1,281 episodes

Interviews with Sociologists about their New Books
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    • Science

Interviews with Sociologists about their New Books
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    Rahul Mukherjee, "Radiant Infrastructures: Media, Environment, and Cultures of Uncertainty" (Duke UP, 2020)

    Rahul Mukherjee, "Radiant Infrastructures: Media, Environment, and Cultures of Uncertainty" (Duke UP, 2020)

    In Radiant Infrastructures: Media, Environment, and Cultures of Uncertainty (Duke UP, 2020), Rahul Mukherjee explores how the media coverage of nuclear power plants and cellular phone antennas in India—what he calls radiant infrastructures—creates environmental publics: groups of activists, scientists, and policy makers who use media to influence public opinion. In documentaries, lifestyle television shows, newspapers, and Bollywood films, and through other forms of media (including radiation-sensing technologies), these publics articulate contesting views about the relationships between modernity, wireless signals, and nuclear power. From testimonies of cancer patients who live close to cell towers to power plant operators working to contain information about radiation leaks and health risks, discussions in the media show how radiant infrastructures are at once harbingers of optimism about India's development and emitters of potentially carcinogenic radiation. In tracing these dynamics, Mukherjee expands understandings of the relationship between media and infrastructure and how people make sense of their everyday encounters with technology and the environment.
    Noopur Raval is a postdoctoral researcher working at the intersection of Information Studies, STS, Media Studies and Anthropology.
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    • 59 min
    Natasha Behl, "Gendered Citizenship: Understanding Gendered Violence in Democratic India" (Oxford UP, 2019)

    Natasha Behl, "Gendered Citizenship: Understanding Gendered Violence in Democratic India" (Oxford UP, 2019)

    Why do we find pervasive gender-based discrimination, exclusion and violence in India when the Indian constitution builds an inclusive democracy committed to gender equality? This is the puzzle that animates Natasha Behl’s book, Gendered Citizenship: Understanding Gendered Violence in Democratic India (Oxford University Press, 2019), but it is, as we explore in episode eight of New Books in Interpretive Political and Social Science, in no way merely an intellectual one. To the contrary, Gendered Citizenship is a book that is guided by Behl’s own bodily experiences of gendered politics in India and also in the academy. Through her study of India, Behl offers a persuasive critique of the existing literature on citizenship in political science, particularly in democratisation studies, as well as of her experiences as a graduate student in a hostile discipline. Along the way she develops an account of situated citizenship that not only serves as the methodological basis for her fieldwork, but, as we discuss, is itself a kind of empirical political theory.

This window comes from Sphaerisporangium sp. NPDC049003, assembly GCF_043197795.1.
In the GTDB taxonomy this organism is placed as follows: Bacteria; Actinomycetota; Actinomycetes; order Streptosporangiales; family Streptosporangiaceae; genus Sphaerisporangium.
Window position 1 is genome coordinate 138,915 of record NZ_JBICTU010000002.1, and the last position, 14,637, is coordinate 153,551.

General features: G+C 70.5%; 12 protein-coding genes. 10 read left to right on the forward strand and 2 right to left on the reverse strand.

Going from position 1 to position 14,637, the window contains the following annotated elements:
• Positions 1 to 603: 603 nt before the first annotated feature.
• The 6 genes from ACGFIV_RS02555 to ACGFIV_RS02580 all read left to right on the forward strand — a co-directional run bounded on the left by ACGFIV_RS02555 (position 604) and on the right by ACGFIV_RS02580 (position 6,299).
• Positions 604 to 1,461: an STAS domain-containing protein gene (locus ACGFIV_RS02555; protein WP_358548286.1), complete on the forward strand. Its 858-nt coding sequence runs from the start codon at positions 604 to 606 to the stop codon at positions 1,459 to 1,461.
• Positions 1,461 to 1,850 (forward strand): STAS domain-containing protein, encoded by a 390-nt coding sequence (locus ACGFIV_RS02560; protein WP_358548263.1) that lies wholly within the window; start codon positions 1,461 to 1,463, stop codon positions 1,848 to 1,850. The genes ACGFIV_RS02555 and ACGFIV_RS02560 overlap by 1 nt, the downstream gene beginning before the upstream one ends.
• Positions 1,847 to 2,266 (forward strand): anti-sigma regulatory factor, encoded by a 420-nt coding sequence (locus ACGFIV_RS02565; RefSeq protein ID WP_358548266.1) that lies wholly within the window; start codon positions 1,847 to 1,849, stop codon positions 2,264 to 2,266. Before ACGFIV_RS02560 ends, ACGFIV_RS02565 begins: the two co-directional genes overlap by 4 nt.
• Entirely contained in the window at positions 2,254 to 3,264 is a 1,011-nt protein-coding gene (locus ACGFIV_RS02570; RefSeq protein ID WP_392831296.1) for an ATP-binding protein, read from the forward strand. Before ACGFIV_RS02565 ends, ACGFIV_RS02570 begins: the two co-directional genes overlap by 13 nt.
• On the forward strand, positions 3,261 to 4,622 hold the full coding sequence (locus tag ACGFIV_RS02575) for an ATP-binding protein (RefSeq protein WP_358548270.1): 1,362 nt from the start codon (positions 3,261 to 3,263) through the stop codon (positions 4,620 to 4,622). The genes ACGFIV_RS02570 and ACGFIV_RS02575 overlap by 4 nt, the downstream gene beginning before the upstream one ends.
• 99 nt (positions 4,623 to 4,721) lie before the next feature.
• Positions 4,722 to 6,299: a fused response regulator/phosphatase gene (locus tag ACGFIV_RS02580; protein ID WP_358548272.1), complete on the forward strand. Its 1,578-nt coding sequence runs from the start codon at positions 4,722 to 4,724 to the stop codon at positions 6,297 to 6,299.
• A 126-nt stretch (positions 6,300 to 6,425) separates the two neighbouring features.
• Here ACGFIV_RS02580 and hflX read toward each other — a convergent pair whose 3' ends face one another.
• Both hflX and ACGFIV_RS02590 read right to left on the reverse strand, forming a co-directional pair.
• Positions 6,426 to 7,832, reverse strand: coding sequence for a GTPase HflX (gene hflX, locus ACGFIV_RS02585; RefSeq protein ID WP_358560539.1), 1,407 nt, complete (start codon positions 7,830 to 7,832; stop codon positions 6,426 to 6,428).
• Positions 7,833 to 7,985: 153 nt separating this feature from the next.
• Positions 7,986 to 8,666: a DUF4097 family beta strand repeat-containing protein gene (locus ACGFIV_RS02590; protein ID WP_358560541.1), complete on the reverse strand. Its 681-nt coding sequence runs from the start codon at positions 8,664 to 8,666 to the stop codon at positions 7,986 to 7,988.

Congratulations to Natasha Behl for being awarded the soon-to-be-officially-announced 2021 Lee Ann Fujii Award for Innovation in the Interpretive Study of Political Violence of the American Political Science Association! Listeners interested to know more about Lee Ann Fujii’s life and work can listen to the recent interview in this special series with two of her former students, Jessica Soedirgo and Aarie Glas.
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    Nick Cheesman is a Fellow in the Department of Political and Social Change, Australian National University, and a committee member of the Interpretive Methodologies and Methods group.
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    • 56 min
    Margo Shea, "Derry City: Memory and Political Struggle in Northern Ireland" (U Notre Dame Press, 2020)

    Margo Shea, "Derry City: Memory and Political Struggle in Northern Ireland" (U Notre Dame Press, 2020)

    The city that sits on the River Foyle on the North side of the Irish isle in many ways has stood as a microcosm of the conflicts in Northern Ireland, even to the contestation over the name of Derry/Londonderry. In Derry City: Memory and Political Struggle in Northern Ireland (University of Notre Dame Press, 2020), Margo Shea examines the popular and cultural identity formations in this emblematic city over the century leading up to the sectarian clash known commonly as as "The Troubles." Throughout the period Shea examines, Irish nationalist communities developed a cultural memory that fostered a social identity and shared heritage as an alternative to the loyalist sanctioned commemorations, festivals, and community histories. Shea's study models a fruitful method of reading cultural history, especially of communities without recourse to political power and the usual means of archival representation. This book will be of interest for those interested in the formation of cultural identity and the development of Northern Ireland.
    Ryan David Shelton (@ryoldfashioned) is a social historian of British and American Protestantism and a PhD researcher at Queen’s University Belfast.
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    • 58 min
    Chris A. Barcelos, "Distributing Condoms and Hope: The Racialized Politics of Youth Sexual Health" (U California Press, 2020)

    Chris A. Barcelos, "Distributing Condoms and Hope: The Racialized Politics of Youth Sexual Health" (U California Press, 2020)

    Distributing Condoms and Hope: The Racialized Politics of Youth Sexual Health (U California Press, 2020) is a feminist ethnographic account of how youth sexual health programs in the racially and economically stratified city of “Millerston” reproduce harm in the marginalized communities they are meant to serve.